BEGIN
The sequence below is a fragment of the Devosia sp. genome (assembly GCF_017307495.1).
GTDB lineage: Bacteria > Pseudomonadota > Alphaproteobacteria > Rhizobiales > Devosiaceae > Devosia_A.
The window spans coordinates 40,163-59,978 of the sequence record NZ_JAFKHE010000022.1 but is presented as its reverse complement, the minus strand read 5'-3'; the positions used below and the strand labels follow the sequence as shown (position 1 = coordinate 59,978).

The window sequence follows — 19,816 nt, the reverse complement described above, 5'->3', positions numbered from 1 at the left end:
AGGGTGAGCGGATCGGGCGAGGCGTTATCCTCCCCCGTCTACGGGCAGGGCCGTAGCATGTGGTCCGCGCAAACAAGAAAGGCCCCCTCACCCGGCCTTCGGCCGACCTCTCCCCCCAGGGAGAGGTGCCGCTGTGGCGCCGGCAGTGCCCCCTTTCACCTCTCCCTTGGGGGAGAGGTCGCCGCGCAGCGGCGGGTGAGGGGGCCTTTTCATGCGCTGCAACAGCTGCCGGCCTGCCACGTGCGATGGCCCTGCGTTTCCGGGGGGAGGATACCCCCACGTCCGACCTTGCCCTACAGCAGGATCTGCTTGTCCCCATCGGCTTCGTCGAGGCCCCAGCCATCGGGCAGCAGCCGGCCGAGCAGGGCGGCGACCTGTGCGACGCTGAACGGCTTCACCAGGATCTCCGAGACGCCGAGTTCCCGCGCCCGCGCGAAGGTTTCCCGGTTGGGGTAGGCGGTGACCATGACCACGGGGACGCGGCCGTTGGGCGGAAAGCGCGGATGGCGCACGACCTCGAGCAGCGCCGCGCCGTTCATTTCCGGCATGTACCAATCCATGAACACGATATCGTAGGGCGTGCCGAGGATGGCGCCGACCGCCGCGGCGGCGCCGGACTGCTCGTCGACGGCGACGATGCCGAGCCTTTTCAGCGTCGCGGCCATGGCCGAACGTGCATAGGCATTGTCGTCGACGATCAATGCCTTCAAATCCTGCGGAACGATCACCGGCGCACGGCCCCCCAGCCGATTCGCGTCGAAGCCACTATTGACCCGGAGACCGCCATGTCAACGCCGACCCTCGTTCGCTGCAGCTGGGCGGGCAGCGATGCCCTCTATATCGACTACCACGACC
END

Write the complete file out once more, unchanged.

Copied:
The sequence below is a fragment of the Devosia sp. genome (assembly GCF_017307495.1).
GTDB lineage: Bacteria > Pseudomonadota > Alphaproteobacteria > Rhizobiales > Devosiaceae > Devosia_A.
The window spans coordinates 40,163-59,978 of the sequence record NZ_JAFKHE010000022.1 but is presented as its reverse complement, the minus strand read 5'-3'; the positions used below and the strand labels follow the sequence as shown (position 1 = coordinate 59,978).

The window sequence follows — 19,816 nt, the reverse complement described above, 5'->3', positions numbered from 1 at the left end:
AGGGTGAGCGGATCGGGCGAGGCGTTATCCTCCCCCGTCTACGGGCAGGGCCGTAGCATGTGGTCCGCGCAAACAAGAAAGGCCCCCTCACCCGGCCTTCGGCCGACCTCTCCCCCCAGGGAGAGGTGCCGCTGTGGCGCCGGCAGTGCCCCCTTTCACCTCTCCCTTGGGGGAGAGGTCGCCGCGCAGCGGCGGGTGAGGGGGCCTTTTCATGCGCTGCAACAGCTGCCGGCCTGCCACGTGCGATGGCCCTGCGTTTCCGGGGGGAGGATACCCCCACGTCCGACCTTGCCCTACAGCAGGATCTGCTTGTCCCCATCGGCTTCGTCGAGGCCCCAGCCATCGGGCAGCAGCCGGCCGAGCAGGGCGGCGACCTGTGCGACGCTGAACGGCTTCACCAGGATCTCCGAGACGCCGAGTTCCCGCGCCCGCGCGAAGGTTTCCCGGTTGGGGTAGGCGGTGACCATGACCACGGGGACGCGGCCGTTGGGCGGAAAGCGCGGATGGCGCACGACCTCGAGCAGCGCCGCGCCGTTCATTTCCGGCATGTACCAATCCATGAACACGATATCGTAGGGCGTGCCGAGGATGGCGCCGACCGCCGCGGCGGCGCCGGACTGCTCGTCGACGGCGACGATGCCGAGCCTTTTCAGCGTCGCGGCCATGGCCGAACGTGCATAGGCATTGTCGTCGACGATCAATGCCTTCAAATCCTGCGGAACGATCACCGGCGCACGGCCCCCCAGCCGATTCGCGTCGAAGCCACTATTGACCCGGAGACCGCCATGTCAACGCCGACCCTCGTTCGCTGCAGCTGGGCGGGCAGCGATGCCCTCTATATCGACTACCACGACC